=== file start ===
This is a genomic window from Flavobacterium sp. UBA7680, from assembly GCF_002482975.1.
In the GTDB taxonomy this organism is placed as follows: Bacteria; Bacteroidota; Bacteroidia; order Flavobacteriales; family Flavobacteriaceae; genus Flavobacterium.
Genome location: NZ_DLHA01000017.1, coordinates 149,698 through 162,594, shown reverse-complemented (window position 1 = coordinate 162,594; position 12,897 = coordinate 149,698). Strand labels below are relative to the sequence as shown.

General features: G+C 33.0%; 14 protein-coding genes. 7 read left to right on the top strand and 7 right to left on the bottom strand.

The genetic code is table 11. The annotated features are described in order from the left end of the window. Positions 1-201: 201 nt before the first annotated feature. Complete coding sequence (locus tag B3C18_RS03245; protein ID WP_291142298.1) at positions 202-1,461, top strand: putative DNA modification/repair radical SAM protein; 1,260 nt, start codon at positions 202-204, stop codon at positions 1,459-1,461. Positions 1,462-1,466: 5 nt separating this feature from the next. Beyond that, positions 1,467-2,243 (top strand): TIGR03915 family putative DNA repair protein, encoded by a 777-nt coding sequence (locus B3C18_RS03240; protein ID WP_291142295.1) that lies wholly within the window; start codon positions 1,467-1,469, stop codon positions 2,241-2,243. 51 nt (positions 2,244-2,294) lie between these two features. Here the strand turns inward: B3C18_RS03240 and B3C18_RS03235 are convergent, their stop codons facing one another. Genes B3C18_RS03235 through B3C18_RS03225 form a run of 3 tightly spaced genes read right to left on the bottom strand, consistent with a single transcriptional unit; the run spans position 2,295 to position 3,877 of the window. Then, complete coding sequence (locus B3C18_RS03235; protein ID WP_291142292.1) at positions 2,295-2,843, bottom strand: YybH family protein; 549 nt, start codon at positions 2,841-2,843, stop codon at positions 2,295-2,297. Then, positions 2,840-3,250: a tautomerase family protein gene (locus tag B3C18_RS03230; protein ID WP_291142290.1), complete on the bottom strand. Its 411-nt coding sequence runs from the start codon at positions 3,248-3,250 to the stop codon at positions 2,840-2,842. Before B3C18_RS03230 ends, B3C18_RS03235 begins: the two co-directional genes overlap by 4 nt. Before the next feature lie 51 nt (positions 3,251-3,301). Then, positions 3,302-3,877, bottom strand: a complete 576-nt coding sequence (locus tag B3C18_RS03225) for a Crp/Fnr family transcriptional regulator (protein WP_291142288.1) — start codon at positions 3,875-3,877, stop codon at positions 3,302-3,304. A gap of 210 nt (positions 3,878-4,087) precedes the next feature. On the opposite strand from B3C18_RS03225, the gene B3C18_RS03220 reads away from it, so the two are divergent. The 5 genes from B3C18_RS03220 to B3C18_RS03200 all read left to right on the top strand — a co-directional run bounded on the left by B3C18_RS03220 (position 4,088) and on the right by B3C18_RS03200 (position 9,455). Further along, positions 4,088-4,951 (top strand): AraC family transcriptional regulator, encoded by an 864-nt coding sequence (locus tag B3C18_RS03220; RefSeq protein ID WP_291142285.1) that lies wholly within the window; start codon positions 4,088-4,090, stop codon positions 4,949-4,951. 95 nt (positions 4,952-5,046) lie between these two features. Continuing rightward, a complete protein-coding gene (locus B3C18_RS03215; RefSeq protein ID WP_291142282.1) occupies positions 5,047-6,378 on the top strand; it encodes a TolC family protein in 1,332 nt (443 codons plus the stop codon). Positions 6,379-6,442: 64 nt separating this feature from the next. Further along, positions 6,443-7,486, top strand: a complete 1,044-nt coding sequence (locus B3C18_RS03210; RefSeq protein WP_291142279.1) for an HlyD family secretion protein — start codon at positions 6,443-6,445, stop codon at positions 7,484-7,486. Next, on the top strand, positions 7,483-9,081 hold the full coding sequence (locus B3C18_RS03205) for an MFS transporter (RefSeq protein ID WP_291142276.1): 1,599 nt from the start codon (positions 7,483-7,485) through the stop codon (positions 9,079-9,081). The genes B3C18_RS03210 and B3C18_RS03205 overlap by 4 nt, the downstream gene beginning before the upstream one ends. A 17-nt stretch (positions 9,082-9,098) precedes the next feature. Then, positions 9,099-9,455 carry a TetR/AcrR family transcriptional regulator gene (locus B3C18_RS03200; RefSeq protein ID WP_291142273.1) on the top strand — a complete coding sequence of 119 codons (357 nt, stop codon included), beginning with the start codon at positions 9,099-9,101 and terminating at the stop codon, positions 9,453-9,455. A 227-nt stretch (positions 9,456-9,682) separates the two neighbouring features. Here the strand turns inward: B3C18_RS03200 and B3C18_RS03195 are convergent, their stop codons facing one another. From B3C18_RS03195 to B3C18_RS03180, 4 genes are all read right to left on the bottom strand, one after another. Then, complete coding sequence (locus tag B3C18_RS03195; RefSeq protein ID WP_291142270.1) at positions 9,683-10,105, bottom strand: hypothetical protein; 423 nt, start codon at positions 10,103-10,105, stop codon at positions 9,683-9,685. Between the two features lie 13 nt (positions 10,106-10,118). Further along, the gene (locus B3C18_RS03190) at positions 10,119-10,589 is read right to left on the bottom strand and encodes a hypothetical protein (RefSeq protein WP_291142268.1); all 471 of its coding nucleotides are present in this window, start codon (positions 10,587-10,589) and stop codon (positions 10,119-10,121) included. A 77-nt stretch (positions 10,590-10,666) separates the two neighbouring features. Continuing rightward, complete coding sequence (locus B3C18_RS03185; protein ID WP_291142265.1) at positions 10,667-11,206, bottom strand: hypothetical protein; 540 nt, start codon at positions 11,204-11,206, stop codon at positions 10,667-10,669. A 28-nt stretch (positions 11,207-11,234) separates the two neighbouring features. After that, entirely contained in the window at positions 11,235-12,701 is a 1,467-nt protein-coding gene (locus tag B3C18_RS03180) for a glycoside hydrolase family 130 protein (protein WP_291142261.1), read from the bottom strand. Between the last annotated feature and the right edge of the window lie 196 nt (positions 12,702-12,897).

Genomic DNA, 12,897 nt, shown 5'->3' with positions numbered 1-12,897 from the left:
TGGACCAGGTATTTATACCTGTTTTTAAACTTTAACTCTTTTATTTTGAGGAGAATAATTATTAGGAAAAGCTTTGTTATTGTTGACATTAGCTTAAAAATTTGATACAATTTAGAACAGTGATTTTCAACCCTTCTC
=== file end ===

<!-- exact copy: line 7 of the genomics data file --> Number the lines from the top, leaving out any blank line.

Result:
TGGACCAGGTATTTATACCTGTTTTTAAACTTTAACTCTTTTATTTTGAGGAGAATAATTATTAGGAAAAGCTTTGTTATTGTTGACATTAGCTTAAAAATTTGATACAATTTAGAACAGTGATTTTCAACCCTTCTC